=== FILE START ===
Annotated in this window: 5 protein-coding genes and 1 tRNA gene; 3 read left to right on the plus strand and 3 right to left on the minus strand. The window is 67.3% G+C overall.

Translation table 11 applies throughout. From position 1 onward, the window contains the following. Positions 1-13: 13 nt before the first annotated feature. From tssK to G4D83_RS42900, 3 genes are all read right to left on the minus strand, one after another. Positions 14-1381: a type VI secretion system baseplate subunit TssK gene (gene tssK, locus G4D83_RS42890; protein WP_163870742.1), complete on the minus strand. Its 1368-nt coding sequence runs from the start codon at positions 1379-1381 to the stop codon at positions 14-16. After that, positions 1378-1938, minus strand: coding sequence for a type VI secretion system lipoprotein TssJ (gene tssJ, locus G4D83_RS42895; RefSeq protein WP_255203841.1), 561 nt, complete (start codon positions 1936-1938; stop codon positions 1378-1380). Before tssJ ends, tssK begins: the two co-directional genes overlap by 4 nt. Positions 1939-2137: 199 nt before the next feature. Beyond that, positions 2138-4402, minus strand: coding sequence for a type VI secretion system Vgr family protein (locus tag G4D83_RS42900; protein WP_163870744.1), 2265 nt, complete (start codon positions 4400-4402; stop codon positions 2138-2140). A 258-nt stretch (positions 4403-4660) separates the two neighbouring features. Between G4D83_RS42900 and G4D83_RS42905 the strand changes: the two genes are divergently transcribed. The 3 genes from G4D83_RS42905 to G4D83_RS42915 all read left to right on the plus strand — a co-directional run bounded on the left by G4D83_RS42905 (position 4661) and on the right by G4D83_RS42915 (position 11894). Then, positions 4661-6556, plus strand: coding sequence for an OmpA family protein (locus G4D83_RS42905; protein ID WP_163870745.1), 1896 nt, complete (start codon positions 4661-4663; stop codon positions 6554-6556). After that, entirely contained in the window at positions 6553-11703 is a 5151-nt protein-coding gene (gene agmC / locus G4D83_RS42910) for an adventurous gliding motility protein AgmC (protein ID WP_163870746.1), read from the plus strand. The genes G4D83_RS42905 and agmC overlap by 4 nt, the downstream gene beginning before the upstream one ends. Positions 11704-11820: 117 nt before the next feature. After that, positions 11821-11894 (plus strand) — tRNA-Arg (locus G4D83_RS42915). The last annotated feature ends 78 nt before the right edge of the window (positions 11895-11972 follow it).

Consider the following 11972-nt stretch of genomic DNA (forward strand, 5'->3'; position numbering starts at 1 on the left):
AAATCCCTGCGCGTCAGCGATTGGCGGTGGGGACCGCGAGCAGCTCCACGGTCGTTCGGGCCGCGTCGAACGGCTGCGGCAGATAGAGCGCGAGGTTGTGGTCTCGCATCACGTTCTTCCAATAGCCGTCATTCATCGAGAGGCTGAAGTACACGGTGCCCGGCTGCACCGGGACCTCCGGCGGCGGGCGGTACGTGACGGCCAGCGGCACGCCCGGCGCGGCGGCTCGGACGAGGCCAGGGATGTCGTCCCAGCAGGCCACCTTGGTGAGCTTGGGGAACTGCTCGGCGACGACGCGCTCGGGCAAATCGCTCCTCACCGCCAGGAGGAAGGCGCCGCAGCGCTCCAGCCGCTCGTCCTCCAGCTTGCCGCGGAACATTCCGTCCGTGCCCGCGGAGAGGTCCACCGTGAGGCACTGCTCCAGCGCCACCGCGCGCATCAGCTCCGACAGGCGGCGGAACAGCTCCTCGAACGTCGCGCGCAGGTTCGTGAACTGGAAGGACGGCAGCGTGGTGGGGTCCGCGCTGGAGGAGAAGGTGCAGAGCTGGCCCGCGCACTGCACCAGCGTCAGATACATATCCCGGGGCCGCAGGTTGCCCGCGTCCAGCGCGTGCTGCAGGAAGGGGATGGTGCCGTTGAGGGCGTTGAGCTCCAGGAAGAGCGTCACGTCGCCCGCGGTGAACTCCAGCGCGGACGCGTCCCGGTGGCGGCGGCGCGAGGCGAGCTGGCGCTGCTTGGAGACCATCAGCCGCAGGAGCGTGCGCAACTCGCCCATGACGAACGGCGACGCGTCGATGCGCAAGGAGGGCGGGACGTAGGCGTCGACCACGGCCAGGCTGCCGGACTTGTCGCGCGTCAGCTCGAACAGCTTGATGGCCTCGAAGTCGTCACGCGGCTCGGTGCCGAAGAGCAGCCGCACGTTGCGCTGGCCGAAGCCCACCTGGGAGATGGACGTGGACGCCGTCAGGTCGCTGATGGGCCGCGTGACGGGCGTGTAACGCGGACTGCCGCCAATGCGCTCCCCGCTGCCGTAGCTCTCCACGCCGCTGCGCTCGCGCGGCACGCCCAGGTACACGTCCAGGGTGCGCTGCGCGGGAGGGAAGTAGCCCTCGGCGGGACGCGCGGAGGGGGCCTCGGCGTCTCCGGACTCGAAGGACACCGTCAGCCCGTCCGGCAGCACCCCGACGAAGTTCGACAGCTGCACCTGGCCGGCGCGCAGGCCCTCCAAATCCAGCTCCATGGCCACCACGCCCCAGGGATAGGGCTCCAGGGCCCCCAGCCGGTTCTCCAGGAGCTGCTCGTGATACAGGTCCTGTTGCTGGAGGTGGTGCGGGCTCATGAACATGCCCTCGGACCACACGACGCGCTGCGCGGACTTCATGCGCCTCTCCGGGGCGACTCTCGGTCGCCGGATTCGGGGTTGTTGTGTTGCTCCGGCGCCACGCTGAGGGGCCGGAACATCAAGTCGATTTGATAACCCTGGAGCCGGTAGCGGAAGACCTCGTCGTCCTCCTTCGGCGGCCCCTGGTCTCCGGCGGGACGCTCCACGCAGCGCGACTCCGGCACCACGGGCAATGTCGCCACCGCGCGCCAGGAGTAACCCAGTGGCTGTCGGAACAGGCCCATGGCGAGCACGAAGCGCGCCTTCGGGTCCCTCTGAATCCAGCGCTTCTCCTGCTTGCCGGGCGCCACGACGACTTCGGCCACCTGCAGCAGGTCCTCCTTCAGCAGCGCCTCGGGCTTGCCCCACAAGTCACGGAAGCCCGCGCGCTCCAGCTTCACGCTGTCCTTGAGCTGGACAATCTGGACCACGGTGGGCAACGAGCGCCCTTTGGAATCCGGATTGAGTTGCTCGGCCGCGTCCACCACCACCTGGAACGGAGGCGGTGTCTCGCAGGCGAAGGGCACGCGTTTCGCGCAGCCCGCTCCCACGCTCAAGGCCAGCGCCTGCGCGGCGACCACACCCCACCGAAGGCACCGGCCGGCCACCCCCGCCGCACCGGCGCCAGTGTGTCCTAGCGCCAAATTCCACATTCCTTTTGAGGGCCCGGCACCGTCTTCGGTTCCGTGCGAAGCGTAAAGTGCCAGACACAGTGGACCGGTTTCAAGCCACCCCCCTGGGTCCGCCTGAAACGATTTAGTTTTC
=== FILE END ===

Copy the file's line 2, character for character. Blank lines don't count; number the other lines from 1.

Translation table 11 applies throughout. From position 1 onward, the window contains the following. Positions 1-13: 13 nt before the first annotated feature. From tssK to G4D83_RS42900, 3 genes are all read right to left on the minus strand, one after another. Positions 14-1381: a type VI secretion system baseplate subunit TssK gene (gene tssK, locus G4D83_RS42890; protein WP_163870742.1), complete on the minus strand. Its 1368-nt coding sequence runs from the start codon at positions 1379-1381 to the stop codon at positions 14-16. After that, positions 1378-1938, minus strand: coding sequence for a type VI secretion system lipoprotein TssJ (gene tssJ, locus G4D83_RS42895; RefSeq protein WP_255203841.1), 561 nt, complete (start codon positions 1936-1938; stop codon positions 1378-1380). Before tssJ ends, tssK begins: the two co-directional genes overlap by 4 nt. Positions 1939-2137: 199 nt before the next feature. Beyond that, positions 2138-4402, minus strand: coding sequence for a type VI secretion system Vgr family protein (locus tag G4D83_RS42900; protein WP_163870744.1), 2265 nt, complete (start codon positions 4400-4402; stop codon positions 2138-2140). A 258-nt stretch (positions 4403-4660) separates the two neighbouring features. Between G4D83_RS42900 and G4D83_RS42905 the strand changes: the two genes are divergently transcribed. The 3 genes from G4D83_RS42905 to G4D83_RS42915 all read left to right on the plus strand — a co-directional run bounded on the left by G4D83_RS42905 (position 4661) and on the right by G4D83_RS42915 (position 11894). Then, positions 4661-6556, plus strand: coding sequence for an OmpA family protein (locus G4D83_RS42905; protein ID WP_163870745.1), 1896 nt, complete (start codon positions 4661-4663; stop codon positions 6554-6556). After that, entirely contained in the window at positions 6553-11703 is a 5151-nt protein-coding gene (gene agmC / locus G4D83_RS42910) for an adventurous gliding motility protein AgmC (protein ID WP_163870746.1), read from the plus strand. The genes G4D83_RS42905 and agmC overlap by 4 nt, the downstream gene beginning before the upstream one ends. Positions 11704-11820: 117 nt before the next feature. After that, positions 11821-11894 (plus strand) — tRNA-Arg (locus G4D83_RS42915). The last annotated feature ends 78 nt before the right edge of the window (positions 11895-11972 follow it).